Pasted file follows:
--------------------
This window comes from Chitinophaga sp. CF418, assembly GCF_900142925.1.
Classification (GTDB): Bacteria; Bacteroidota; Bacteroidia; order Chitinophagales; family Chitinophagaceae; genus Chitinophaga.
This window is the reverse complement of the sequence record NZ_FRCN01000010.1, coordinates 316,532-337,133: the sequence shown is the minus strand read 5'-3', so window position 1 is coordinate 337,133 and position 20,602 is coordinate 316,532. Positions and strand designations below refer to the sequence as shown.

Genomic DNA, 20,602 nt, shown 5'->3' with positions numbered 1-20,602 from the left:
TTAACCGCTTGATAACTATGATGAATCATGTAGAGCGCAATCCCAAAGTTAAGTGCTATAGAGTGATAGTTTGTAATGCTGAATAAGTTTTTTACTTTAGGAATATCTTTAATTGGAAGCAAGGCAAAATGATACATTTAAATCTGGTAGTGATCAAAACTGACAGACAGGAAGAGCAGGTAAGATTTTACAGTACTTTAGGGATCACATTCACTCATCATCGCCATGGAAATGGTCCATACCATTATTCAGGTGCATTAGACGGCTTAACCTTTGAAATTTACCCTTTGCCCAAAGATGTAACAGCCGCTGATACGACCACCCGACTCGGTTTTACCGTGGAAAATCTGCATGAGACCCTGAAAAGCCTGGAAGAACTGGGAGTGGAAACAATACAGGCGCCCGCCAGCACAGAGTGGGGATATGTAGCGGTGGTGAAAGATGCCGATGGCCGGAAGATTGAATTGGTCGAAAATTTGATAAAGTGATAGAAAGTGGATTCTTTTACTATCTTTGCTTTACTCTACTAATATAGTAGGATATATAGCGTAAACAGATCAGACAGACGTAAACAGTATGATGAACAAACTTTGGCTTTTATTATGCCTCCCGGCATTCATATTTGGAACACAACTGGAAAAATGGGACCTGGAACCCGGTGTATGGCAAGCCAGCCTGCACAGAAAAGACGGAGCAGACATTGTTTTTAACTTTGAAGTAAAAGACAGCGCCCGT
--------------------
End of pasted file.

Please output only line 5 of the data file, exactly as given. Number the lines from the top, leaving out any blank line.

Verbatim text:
TTAACCGCTTGATAACTATGATGAATCATGTAGAGCGCAATCCCAAAGTTAAGTGCTATAGAGTGATAGTTTGTAATGCTGAATAAGTTTTTTACTTTAGGAATATCTTTAATTGGAAGCAAGGCAAAATGATACATTTAAATCTGGTAGTGATCAAAACTGACAGACAGGAAGAGCAGGTAAGATTTTACAGTACTTTAGGGATCACATTCACTCATCATCGCCATGGAAATGGTCCATACCATTATTCAGGTGCATTAGACGGCTTAACCTTTGAAATTTACCCTTTGCCCAAAGATGTAACAGCCGCTGATACGACCACCCGACTCGGTTTTACCGTGGAAAATCTGCATGAGACCCTGAAAAGCCTGGAAGAACTGGGAGTGGAAACAATACAGGCGCCCGCCAGCACAGAGTGGGGATATGTAGCGGTGGTGAAAGATGCCGATGGCCGGAAGATTGAATTGGTCGAAAATTTGATAAAGTGATAGAAAGTGGATTCTTTTACTATCTTTGCTTTACTCTACTAATATAGTAGGATATATAGCGTAAACAGATCAGACAGACGTAAACAGTATGATGAACAAACTTTGGCTTTTATTATGCCTCCCGGCATTCATATTTGGAACACAACTGGAAAAATGGGACCTGGAACCCGGTGTATGGCAAGCCAGCCTGCACAGAAAAGACGGAGCAGACATTGTTTTTAACTTTGAAGTAAAAGACAGCGCCCGT